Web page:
Then there is the issue of lying if the actor interprets a character who lies.

Is there any writing of popes or saints dealing with this topic?
On playing a part in a play and uttering lines that are lies: The audience knows that it is viewing a play and the lies told during a play do not either deceive the other characters or the audience; these then by definition are not lies. 
"How does one avoid having evil thoughts etc.?" Depends on the play: If the acts being committed in the play are actually evil in themselves and not just "acting", then one is not allowed to do them; for example romantic scenes with a person of the opposite sex, where there is actual performing of illicit acts.
Apart from this, a person who is an actor has to take the same measures as all Catholics to avoid falling into sin by evil thoughts or actions. Prayer; the Sacraments; avoiding the near occasion of sin. If acting in a scene is a near occasion of sin, then it is not licit to participate in the scene.
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"My brothers, all of you, if you are condemned to see the triumph of evil, never applaud it. Never say to evil: you are good; to decadence: you are progess; to death: you are life. Sanctify yourselves in the times wherein God has placed you; bewail the evils and the disorders which God tolerates; oppose them with the energy of your works and your efforts, your life uncontaminated by error, free from being led astray, in such a way that having lived here below, united with the Spirit of the Lord, you will be admitted to be made but one with Him forever and ever: But he who is joined to the Lord is one in spirit." Cardinal Pie of Potiers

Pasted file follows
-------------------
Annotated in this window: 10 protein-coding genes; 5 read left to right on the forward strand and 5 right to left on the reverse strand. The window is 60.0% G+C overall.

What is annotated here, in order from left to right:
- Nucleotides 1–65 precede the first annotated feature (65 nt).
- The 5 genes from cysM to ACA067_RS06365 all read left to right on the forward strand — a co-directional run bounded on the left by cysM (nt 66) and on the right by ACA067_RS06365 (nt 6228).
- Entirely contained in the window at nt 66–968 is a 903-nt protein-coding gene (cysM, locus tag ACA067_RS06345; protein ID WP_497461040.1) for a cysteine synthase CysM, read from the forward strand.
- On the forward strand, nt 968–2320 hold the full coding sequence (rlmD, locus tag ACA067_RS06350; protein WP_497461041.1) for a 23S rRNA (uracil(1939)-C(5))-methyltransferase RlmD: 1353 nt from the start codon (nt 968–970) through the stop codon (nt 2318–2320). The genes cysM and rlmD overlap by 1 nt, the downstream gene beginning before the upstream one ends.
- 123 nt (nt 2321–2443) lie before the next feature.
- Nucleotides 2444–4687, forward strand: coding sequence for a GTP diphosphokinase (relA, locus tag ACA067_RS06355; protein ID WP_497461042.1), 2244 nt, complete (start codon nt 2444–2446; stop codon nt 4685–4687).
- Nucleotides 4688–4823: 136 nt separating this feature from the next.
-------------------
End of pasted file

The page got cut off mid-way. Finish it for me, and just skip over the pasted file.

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Offline BlueInGreen

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Re: Theater, cinema, bad thoughts and lying
« Reply #5 on: Today at 02:35:01 AM »
Quote
We know that an actor ends up identifying with the character while interpreting him, and in a way thinking like him, but, how do he avoid having sinful thoughts if he are interpreting an evil character? Even if it's religious theater or cinema, someone has to interprets Judas, Herod, etc.

Then there is the issue of lying if the actor interprets a character who lies.